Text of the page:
My journalist niece reads a lot of serious books about politics, social issues and the environment and then posts her reviews on Good Reads. We share book titles and comments that way. This is what she said about "The Worst Hard Time:The Untold Story of Those Who Survived the Dust Bowl" by Timothy Egan:
"I didn't really know anything about the Dust Bowl before reading this book. I basically thought it was just a drought that happened during the Great Depression.
The author paints a vivid picture of the misery that overtook a huge swath of the country during those years. Reading about the dust storms that often swept the land into people's homes and the thousands of deaths from "dust pneumonia" was especially horrifying. He also explains how the disaster was very much man-made, exacerbated by bad public policies, over-farming and over-grazing.
Unlike the most famous literary work about that era, "The Grapes of Wrath," this book focuses mostly on people who stayed on their land against all odds, rather than on folks who headed west.
Very well-written and informative."
"I am emotionally exhausted after reading it. Going six weeks with no rain and temps in the 90s and 100s in Madison is enough to freak me out — and that's with air conditioning.
Then to read this book and, like you, realize these problems were not caused only by drought but man-made as it were. I could hardly believe that people stayed, even though I understood how limited their options were.
I was especially interested in the early ecology information since it mentioned Aldo Leopold, one of Wisconsin's famous sons. The essay the author refers to is one of the seminal works on the subject of ecology and our interconnectedness to the land and all living creature."
To continue: The stories of the people who lived in the Dust Bowl during the 1930s are compelling and make this a virtual page turner. It's especially worth reading for all of us who've been experiencing this summer's heat and drought to understand how our own short-term thinking and actions can be responsible for unforseen results in the long run.
In fact, I followed up the book with the movie — "The Plow that Broke the Prairie" — the government produced that is described in the book. It, too, came from my local library. So I got to see some of the actual people mentioned and get an even more shocking sense of the time and place!
The worst storm of the Dust Bowl era — Black Sunday in 1934 — carried blowing dust from the Great Plains eastward, dropping 12 million tons of dust on Chicago. NYC, Washington and even ships 300 miles off the Atlantic coast were blanketed with dust from the plains.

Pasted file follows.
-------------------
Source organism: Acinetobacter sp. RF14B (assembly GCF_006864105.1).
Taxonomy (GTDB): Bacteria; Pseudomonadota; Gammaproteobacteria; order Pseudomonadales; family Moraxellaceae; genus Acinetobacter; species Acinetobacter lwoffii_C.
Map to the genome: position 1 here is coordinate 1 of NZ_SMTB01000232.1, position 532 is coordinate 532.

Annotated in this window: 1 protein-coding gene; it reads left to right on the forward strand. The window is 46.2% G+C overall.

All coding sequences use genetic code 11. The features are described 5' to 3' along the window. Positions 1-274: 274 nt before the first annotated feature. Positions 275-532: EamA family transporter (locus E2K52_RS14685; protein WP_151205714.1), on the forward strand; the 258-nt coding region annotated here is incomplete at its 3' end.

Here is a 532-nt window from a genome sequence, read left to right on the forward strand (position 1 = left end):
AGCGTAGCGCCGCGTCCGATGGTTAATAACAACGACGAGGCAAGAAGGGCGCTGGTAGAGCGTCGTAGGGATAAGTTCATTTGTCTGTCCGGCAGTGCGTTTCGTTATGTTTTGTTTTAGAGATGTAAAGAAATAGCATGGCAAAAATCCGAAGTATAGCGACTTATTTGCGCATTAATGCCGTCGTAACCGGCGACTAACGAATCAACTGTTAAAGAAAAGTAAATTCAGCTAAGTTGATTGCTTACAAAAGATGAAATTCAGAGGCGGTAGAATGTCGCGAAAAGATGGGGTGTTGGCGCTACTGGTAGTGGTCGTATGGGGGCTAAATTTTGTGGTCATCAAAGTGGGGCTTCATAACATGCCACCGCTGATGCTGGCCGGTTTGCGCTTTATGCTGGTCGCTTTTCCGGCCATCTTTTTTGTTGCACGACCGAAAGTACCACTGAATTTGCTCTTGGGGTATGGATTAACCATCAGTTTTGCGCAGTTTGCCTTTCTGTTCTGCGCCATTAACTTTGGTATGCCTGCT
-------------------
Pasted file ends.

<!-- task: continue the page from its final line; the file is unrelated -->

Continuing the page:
. . .
OTHER NOTEWORTHY TITLES FROM MY SUMMER READING:
"Uprising: How Wisconsin Renewed the Politics of Protest, from Madison to Wall Street" by John Nichols. Nichols at his best: a quick read with a wide-ranging historic approach that sets these events in a larger context, esp. as related to James Madison and the First Amendment and Tom Paine. (Nichols is a former co-worker and long-time friend).
"Voyagers of the Titanic: Passengers, Sailors, Shipbuilders, Aristocrats, and the Worlds They Came From" by Richard Davenport-Hines. I got this from the library thinking it was a photographic history. Wrong; a chunk of photos but not nearly enough for my taste. But an informative book and worth reading; though at times it felt like the anti-"A Night to Remember" by Walter Lord. Most of the people who came off well in Lord’s book suffered a different fate here. In fact, few of the 1st and 2nd glass passengers got much praise from D-H; and he seemed to especially dislike the Americans.
What was most interesting was the information about the ships of the era: their speed, capacity and competition; and his serious look at the third class passengers, their backgrounds, ship accommodations, numbers, and fate. He presents touching letters home mailed at the stops where the ship picked up passengers before it began the main trip; tidbits about the largest group of 2nd class men (all from Cornwall) and about the only black man on board as well as the only Japanese passenger. The descriptions of the crew members, especially those who kept the ship going in the furnace rooms, are memorable. And he publishes quite a bit about the survivors: stats, memories and their later lives. He also talks about the 337 bodies ultimately recovered from the ocean; the book has a photo of one — the only image of this I’ve ever seen.
Got this at the Quinn-Ribble garage sale for $3. I’d always wanted to read it, and it was so engrossing and beautifully written that I’m glad I got the hardcover as I am sure I will read it again. Greenblatt looks at all the known facts and documentation about Shakespeare, and operates on the premise that he is the sole author of the works attributed to him. A well-known English lit author and Shakespearian scholar, Greenblatt uses the plays and the history of the period to flesh out Shakespeare’s own story in ways that are sensible and sensitive, and always fascinating. For those who love the Elizabethan era, the book provides an excellent overview of the political and religious goings-on as well.
Best mystery book of the summer: "The Royal Wulff Murders" by Keith McCafferty. A Montana setting, lots of compelling characters and fly-fishing. What's not to like? My husband is a fly fisherman and ties his own flies so all of this background was easily understandable to me, without any actual fishing experience. One of the premier trout streams in our region is located just outside Madison so all the environmental sub-text of the story was of as much interest as the mystery. This is McCafferty's first novel and I can't wait for the next one.